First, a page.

Today’s Herald Editorial looks at the recent report on student success:
The number of children in a school classroom is obviously important to the education each can receive but for many years now we have been led to believe it is the single most important element. Class sizes, or teacher-pupil ratios, have been the profession’s explanation for every deficiency discovered in the service it is providing. Reducing class sizes has been its suggested solution to every problem.
Governments have generally accepted the profession’s advice and the ratios have been reducing, though the teacher associations always want them lower. When the Herald invited the main political parties’ education speakers to summarise their policies in the recent election campaign, Labour’s minister Chris Carter, began: “I would continue to support teachers, as we are doing with lowering class sizes, by dealing with the issue of pay.”
National’s spokeswoman, Ann Tolley, made no such commitment and now that she is Education Minister she must be glad she did not. For the results, just published, of an important research project by an Auckland University professor of education, John Hattie, have challenged the notion that class size is the most important factor in a pupil’s progress.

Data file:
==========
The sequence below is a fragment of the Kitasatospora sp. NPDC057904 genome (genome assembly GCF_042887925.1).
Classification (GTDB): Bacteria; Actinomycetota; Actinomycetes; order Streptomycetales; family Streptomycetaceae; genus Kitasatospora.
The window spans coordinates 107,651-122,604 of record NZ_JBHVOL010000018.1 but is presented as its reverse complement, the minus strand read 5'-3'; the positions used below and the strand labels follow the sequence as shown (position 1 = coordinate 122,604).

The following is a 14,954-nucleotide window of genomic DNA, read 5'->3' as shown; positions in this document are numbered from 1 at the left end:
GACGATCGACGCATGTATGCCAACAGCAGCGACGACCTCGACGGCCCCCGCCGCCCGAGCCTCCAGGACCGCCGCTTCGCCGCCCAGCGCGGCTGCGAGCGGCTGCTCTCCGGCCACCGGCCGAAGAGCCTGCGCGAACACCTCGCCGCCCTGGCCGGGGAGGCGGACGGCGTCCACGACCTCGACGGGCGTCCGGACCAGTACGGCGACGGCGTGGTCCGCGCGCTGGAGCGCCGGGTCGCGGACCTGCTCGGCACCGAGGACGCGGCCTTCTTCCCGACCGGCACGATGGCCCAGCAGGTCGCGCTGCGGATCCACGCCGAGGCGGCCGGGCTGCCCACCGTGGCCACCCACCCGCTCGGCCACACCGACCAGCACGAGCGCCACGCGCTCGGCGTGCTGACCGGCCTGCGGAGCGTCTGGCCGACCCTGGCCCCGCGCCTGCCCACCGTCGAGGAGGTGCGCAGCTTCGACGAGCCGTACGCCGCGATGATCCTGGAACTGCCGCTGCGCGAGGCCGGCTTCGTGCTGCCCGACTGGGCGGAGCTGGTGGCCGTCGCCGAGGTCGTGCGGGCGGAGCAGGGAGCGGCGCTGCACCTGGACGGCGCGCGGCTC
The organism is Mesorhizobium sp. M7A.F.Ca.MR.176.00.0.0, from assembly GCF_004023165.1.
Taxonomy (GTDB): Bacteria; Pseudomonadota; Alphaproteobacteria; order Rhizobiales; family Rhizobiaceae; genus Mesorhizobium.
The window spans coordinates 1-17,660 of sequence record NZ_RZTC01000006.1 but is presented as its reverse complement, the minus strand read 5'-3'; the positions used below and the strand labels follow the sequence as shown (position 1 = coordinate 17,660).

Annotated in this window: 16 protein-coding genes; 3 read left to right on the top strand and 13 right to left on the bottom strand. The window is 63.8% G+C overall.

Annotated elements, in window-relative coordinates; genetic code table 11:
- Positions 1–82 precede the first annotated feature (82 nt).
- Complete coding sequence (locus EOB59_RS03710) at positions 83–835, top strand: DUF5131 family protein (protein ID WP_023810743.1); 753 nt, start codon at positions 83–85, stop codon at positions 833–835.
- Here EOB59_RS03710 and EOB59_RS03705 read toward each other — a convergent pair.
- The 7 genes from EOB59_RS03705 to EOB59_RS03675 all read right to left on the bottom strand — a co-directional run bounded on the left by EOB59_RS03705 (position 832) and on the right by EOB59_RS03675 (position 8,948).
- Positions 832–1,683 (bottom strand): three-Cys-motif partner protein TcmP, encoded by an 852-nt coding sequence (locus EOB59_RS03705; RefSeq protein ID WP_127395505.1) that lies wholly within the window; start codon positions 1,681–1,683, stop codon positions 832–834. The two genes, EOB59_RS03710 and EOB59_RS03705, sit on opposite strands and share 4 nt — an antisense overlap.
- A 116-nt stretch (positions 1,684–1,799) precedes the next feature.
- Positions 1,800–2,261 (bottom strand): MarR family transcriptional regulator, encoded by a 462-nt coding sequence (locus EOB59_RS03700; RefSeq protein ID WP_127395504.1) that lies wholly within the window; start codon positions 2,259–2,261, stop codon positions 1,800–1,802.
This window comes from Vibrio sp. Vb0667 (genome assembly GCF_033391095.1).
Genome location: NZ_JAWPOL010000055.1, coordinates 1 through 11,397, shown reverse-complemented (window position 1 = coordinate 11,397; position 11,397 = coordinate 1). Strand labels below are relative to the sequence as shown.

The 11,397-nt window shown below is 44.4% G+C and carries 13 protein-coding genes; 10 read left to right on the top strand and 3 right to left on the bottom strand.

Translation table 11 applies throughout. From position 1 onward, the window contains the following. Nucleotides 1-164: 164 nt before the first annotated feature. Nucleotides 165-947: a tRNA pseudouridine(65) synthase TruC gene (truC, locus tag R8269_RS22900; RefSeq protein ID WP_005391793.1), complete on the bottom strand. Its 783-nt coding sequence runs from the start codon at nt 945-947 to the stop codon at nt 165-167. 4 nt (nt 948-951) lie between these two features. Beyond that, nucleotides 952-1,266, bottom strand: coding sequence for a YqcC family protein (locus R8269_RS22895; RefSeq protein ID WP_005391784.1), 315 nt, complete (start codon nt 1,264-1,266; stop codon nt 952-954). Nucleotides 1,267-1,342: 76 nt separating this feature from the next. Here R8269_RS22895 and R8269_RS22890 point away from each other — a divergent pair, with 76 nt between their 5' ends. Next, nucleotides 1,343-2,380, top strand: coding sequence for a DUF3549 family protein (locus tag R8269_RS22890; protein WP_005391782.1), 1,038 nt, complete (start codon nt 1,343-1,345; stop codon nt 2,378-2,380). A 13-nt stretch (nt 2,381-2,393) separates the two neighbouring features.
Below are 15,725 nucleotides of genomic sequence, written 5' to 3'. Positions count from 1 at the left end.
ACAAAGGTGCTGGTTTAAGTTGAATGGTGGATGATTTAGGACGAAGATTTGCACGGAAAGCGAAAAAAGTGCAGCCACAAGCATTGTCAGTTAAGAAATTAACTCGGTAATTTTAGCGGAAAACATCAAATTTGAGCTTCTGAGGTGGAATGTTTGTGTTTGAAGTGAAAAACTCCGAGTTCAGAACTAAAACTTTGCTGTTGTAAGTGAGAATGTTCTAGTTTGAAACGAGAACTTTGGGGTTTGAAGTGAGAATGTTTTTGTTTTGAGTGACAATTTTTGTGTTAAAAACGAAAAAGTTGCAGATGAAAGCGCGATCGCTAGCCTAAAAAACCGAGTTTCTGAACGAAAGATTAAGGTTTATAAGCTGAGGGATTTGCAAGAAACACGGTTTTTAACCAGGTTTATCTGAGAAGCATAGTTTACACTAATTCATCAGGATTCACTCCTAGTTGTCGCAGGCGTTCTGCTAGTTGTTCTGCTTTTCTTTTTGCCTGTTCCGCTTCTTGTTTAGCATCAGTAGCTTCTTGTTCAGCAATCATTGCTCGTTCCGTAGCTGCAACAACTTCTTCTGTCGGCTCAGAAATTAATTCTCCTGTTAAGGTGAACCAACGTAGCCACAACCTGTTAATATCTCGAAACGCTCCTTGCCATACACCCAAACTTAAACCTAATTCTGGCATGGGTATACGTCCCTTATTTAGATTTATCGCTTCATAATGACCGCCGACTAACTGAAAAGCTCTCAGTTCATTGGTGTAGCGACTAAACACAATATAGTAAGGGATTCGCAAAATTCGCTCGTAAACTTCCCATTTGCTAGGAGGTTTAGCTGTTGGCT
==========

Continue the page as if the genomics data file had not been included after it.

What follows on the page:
The 15-year study, drawing on results of 50,000 items of research on pupils’ performance around the world, came to the unsurprising conclusion that the quality of a teacher’s interaction with pupils, particularly the “feedback” they received for their efforts, was most important.
So the answer is better teachers, not just more teachers. And that means better pay for the better teachers.
Pay for performance may always be too hard for national negotiations that would need to find agreed measures of excellence. But it would present little difficulty if left to school principals and their boards. Principals have to know which of their staff make the effort to interact well with pupils, which of them the pupils readily trust to ask for help and receive a useful response. Dr Hattie says the desired level of trust is very rare.
The new Government appears to have no interest in challenging teachers’ national pay negotiating system but it may have to if it wants to encourage and retain the best. At least it now knows that the quantity of teachers is much less important than their quality. Ms Tolley says the Hattie research will have a profound influence on schooling. Let us hope so.
I’d have the national “award” as a guidline for schools, but let each board and principal pay teachers what they determine they are worth. The best teachers should be on over $100,000 – without having to become departmental heads.